Parks & Recreation
Centuries ago, the Kumeyaay Indians found food and shelter in Tecolote Canyon, a place that today is rich with history. It has been designated as a cartographic feature on area maps for nearly two centuries and was given the name tecolote, or owl, for the diminutive raptor that lives in this canyon.
One of the first settlers was Judge Hyde who built a home and began farming in Tecolote Canyon in 1872. Farming and ranching continued until World War II; and as late as 1953, cattle were still grazing the canyon. Startled residents sometimes found mounted cowboys herding strays out of the backyards of their rim-side homes.
The City of San Diego acquired this land and it was dedicated on April 1, 1978. The new park was officially named Tecolote Canyon Natural Park and the first members of the Tecolote Canyon Citizens' Advisory Committee were sworn in. With the help of City Park Rangers, dedicated community members help preserve and protect the canyon's natural state.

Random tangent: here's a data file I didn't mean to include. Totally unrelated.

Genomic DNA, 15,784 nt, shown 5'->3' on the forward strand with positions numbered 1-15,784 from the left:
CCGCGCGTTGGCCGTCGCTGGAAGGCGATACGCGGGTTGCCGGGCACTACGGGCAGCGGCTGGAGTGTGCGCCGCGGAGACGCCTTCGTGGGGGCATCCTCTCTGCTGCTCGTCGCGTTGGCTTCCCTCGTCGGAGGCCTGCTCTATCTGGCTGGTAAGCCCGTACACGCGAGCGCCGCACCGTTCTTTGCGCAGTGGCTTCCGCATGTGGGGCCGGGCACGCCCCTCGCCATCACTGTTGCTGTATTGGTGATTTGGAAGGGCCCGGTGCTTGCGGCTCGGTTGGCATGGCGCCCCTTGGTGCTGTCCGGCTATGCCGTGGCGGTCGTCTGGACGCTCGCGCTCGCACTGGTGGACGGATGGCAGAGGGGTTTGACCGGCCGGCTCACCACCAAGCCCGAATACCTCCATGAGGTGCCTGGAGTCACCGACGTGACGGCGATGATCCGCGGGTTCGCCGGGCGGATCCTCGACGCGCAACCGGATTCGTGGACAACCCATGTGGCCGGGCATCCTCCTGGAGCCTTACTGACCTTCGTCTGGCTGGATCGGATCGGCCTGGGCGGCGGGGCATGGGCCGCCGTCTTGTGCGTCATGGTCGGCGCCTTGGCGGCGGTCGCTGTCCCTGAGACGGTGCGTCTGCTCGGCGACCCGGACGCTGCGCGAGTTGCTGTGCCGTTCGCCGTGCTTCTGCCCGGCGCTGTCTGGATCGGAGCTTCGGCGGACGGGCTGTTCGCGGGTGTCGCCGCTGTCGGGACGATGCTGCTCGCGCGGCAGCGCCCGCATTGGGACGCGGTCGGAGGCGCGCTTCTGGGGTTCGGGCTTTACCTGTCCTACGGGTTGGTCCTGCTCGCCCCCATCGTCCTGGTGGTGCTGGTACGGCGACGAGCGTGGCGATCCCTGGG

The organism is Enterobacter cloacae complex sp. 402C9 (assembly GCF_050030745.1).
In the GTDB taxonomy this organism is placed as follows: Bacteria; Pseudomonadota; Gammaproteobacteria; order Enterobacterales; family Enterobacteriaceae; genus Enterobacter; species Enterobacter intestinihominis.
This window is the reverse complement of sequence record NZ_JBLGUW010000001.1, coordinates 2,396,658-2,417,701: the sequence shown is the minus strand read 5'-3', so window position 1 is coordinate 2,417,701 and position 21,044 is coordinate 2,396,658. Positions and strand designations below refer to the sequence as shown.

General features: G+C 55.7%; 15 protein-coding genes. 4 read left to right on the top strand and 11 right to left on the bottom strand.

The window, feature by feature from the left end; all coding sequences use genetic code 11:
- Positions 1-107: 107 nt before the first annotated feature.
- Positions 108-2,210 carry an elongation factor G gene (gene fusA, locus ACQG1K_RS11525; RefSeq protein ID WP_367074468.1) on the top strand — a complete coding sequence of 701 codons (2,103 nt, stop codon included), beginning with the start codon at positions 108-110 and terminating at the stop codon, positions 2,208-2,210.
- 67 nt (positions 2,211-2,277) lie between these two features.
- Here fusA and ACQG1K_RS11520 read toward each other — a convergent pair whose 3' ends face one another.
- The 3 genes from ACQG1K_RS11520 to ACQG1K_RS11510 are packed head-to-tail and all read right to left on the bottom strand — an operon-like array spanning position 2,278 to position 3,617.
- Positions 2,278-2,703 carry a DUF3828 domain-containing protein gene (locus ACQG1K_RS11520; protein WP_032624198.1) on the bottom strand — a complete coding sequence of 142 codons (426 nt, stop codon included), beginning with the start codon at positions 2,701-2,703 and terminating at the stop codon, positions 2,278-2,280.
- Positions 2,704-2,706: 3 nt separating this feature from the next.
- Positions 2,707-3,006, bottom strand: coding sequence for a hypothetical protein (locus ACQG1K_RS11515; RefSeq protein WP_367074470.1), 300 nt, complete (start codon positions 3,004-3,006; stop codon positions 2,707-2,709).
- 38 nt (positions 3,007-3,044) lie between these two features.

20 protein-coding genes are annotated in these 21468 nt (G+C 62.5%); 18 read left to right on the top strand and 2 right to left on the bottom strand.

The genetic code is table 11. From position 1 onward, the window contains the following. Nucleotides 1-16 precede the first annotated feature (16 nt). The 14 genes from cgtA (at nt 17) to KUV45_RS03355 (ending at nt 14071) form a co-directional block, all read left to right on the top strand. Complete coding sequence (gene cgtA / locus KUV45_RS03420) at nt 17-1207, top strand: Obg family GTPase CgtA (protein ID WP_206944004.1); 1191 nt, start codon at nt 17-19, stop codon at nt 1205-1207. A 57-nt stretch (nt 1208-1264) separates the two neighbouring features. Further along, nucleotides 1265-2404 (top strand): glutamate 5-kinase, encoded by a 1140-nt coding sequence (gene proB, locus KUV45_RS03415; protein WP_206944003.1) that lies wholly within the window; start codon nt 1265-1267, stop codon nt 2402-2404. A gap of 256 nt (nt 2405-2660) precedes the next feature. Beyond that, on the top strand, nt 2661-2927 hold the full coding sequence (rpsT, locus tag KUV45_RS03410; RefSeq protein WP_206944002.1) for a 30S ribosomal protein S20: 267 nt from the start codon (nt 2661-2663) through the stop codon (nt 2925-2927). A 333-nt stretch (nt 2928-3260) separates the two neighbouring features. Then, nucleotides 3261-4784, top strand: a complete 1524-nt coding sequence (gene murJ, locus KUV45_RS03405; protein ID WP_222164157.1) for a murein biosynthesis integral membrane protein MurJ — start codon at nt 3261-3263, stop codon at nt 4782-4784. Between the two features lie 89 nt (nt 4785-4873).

Today, Tecolote Canyon Natural Park & Nature Center offers its visitors a variety of educational and recreational opportunities. The Canyon has approximately 6.5 miles of trails that can be used for jogging walking and mountain biking. Also available to visitors is the Tecolote Nature Center which offers a host of exhibits on the animal and plant life of the Canyon. The Nature Center is also available for meetings, workshops, classes and special events. Please contact the Center Director at 858-581-9959 for more information.
To report suspected illegal activity including transient encampments, encroachment onto City property, or other maintenance needs, please call 858-581-9961. In an emergency, please call 911.